Networking and Security

Networking and Security Research Group


The world has run out of unallocated IPv4 addresses. Yet the transition to IPv6 is still slow. While IPv6 deployment has significantly increased over the last few years, the growth has been very uneven around the world. In some countries, like the USA or Germany, the fraction of end systems that use IPv6 is well over 15% (Sep 2015), but in many other countries the fraction is very small according to earlier work we showed that a large part of the allocated IPv4 space appears to be unused. Another factor may be an increased deployment of Network Address Translation (NAT) -- something we will investigate in the near future. This project also aims to measure the IPv6 readiness of Internet hosts, for example through IPv6 readiness measurements, and identify barriers for IPv6 deployment. Another goal of the project is to identify issues and develop improvements for the IPv6 protocol suite. Work is underway, in a new research project, which will Survey the State of IPv6 Deployment in Australia and China

Covert Channels

Network steganography is the art of hiding information in network protocols. The purpose of network steganography is to create hidden communication channels -- covert channels. These channels can be used by criminals or hackers to hide their communication or ex-filtrate data, but they can also be used by dissidents or whistle blowers to circumvent detection/censorship and avoid prosecution. More recently malware, such as botnets, also use covert channels to hide the traffic between bots and control-and-command servers. Covert channels can also be used for authentication, attacks on anonymization techniques or network traffic watermarking. The project has a number of goals. First, we are working on a characterization and classification of existing covert channels, for example in previous research we proposed to group information hiding techniques into patterns. Secondly, we carry out research to identify previously unknown covert channels in existing and future networks, protocols and applications. Thirdly, this project looks into how covert channels could be used for privacy protection. Lastly, we are researching effective countermeasures for eliminating, limiting or detecting covert channels.

Internet Measurement

Network Meaurement
Timely and accurate studies on the composition and nature of the Internet are crucial for continued research and innovation. In the past we have captured anonymised, and analysed Internet traffic entering and exiting a university network. A range of Network and Transport layer statistics, such as the mean and distribution of packet sizes DCSP, SACK, ECN, MSS usage, Window Scaling and Timestamps were also investigated. Active measurement techniques have been used to determine Round Trip Times (RTTs) and the number of lost and misordered packets. The limitation of this past study is that it provides a brief snapshot of network parameters in time. In the future we plan to perform the same type of network analysis and measurement in a continuous and automated manner, providing the opportunity to track changes over time. This page will track this project and may be used to release summary results.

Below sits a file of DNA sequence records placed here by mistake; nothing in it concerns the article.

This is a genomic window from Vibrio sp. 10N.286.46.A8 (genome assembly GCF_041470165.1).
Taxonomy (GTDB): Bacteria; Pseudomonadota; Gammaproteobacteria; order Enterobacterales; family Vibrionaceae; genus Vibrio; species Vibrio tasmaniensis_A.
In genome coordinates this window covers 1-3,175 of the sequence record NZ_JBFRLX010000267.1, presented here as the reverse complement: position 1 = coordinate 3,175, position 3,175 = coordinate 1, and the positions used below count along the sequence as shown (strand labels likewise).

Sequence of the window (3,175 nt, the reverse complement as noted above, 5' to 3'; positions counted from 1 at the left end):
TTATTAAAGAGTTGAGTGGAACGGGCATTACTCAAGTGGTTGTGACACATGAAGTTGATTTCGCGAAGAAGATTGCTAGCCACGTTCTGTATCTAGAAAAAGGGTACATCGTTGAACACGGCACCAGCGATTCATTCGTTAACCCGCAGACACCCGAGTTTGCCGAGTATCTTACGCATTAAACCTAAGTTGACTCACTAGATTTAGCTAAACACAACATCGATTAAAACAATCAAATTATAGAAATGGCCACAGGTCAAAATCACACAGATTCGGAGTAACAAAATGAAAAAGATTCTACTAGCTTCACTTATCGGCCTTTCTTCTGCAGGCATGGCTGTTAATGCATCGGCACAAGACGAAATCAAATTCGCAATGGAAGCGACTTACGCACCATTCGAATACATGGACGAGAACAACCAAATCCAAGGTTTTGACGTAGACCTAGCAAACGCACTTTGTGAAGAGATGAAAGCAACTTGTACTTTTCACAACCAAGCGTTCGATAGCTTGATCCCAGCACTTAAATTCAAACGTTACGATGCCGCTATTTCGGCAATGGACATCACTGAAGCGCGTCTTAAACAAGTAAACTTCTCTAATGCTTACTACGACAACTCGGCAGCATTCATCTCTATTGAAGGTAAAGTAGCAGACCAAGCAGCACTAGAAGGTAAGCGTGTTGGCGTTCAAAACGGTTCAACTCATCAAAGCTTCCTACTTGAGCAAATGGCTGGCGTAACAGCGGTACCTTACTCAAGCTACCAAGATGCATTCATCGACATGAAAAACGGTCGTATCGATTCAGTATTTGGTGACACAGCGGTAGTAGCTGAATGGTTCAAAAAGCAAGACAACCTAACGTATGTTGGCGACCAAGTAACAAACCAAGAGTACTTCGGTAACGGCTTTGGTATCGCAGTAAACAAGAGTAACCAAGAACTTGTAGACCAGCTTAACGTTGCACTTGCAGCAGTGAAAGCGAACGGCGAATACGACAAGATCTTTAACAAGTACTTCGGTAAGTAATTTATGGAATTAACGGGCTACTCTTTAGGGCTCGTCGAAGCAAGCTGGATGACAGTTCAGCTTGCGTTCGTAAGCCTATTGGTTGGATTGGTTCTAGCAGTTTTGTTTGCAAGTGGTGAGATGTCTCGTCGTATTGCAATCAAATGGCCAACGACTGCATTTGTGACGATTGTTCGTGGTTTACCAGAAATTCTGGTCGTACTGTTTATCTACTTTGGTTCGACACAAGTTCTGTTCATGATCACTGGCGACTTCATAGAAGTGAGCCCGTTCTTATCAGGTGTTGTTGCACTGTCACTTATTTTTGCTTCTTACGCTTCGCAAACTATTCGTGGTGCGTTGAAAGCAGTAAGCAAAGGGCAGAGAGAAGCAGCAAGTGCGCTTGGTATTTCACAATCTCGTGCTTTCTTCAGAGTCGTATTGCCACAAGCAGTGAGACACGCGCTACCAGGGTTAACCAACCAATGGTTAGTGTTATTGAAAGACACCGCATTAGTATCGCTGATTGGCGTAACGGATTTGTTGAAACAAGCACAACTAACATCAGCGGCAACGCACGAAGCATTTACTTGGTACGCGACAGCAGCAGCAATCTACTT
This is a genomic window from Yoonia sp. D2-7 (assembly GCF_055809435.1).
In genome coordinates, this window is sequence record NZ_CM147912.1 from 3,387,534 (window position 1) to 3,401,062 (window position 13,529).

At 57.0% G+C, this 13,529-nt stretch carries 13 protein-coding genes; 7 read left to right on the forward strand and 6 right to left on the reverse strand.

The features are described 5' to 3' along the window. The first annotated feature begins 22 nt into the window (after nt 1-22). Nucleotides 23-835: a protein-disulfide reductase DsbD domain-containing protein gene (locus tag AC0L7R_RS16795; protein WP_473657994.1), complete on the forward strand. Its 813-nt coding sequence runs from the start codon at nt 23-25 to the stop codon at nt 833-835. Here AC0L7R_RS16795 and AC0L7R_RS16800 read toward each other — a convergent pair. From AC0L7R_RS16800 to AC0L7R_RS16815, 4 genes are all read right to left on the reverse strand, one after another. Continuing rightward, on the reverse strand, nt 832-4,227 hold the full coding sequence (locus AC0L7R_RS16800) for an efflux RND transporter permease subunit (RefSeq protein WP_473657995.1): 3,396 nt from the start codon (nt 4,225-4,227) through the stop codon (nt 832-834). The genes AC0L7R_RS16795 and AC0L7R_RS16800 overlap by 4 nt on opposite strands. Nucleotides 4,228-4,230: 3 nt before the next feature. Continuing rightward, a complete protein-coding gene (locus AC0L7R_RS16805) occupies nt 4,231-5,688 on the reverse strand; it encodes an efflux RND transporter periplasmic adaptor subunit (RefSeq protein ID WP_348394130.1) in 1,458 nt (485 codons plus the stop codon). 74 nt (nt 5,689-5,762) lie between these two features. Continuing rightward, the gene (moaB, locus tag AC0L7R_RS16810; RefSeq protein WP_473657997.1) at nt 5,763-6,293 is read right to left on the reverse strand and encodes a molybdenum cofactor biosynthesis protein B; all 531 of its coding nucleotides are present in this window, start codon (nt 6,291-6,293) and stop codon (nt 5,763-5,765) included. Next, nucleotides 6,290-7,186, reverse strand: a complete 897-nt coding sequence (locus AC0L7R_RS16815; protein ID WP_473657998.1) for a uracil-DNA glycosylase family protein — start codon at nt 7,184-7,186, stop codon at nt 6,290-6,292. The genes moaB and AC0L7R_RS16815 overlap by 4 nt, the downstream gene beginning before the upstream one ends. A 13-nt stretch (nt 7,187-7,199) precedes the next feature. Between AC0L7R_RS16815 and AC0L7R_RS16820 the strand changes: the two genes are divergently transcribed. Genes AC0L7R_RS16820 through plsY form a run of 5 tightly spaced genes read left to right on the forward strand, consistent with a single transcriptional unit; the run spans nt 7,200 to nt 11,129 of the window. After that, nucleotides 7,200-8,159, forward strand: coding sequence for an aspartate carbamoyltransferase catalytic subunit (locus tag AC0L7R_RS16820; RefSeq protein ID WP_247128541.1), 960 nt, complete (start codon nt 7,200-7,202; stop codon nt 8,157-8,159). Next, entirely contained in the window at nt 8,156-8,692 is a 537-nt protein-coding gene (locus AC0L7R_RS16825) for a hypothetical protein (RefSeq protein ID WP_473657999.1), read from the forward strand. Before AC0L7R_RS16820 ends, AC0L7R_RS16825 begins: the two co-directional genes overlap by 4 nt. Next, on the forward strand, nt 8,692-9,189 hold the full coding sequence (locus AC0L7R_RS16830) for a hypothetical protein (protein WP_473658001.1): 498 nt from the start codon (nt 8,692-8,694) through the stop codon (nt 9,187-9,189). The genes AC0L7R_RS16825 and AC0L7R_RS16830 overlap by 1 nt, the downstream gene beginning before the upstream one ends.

WiFi Measurement
Over half of the transmission time in WiFi networks is dedicated to ensuring that errors are corrected or detected. An increased understanding of why frames are lost is a pragmatic approach to improving real world 802.11 throughput. We studied the factors which correlate with packet loss and found that about a third of WiFi frames are lost and require retransmission at the link layer. The results suggest that frames, which spend less time in the air, were less likely to be lost but at proportionally lower rates than simple channel error models suggest. Frames transmitted at high data rates, were also more likely to be successful than those transmitted at low data rates. The size of the packet, in bytes, did not significantly effect the probability of loss. There are implications for a number of research areas. Reducing the airtime by 10 times, on average, reduces the loss rate by approximately 10%. As the results suggest that the frame size has little effect on the loss rate, larger wireless frames, may have a highly beneficial effect on overall throughputs. Future research may attempt to see the effect of 9000 byte and larger frames. Other ideas are to investigate the extent to which the packet size effects the loss rate in 3G and 4G networks. Ultimateny throughput benefits, when using a larger frame size over the internet would be significant.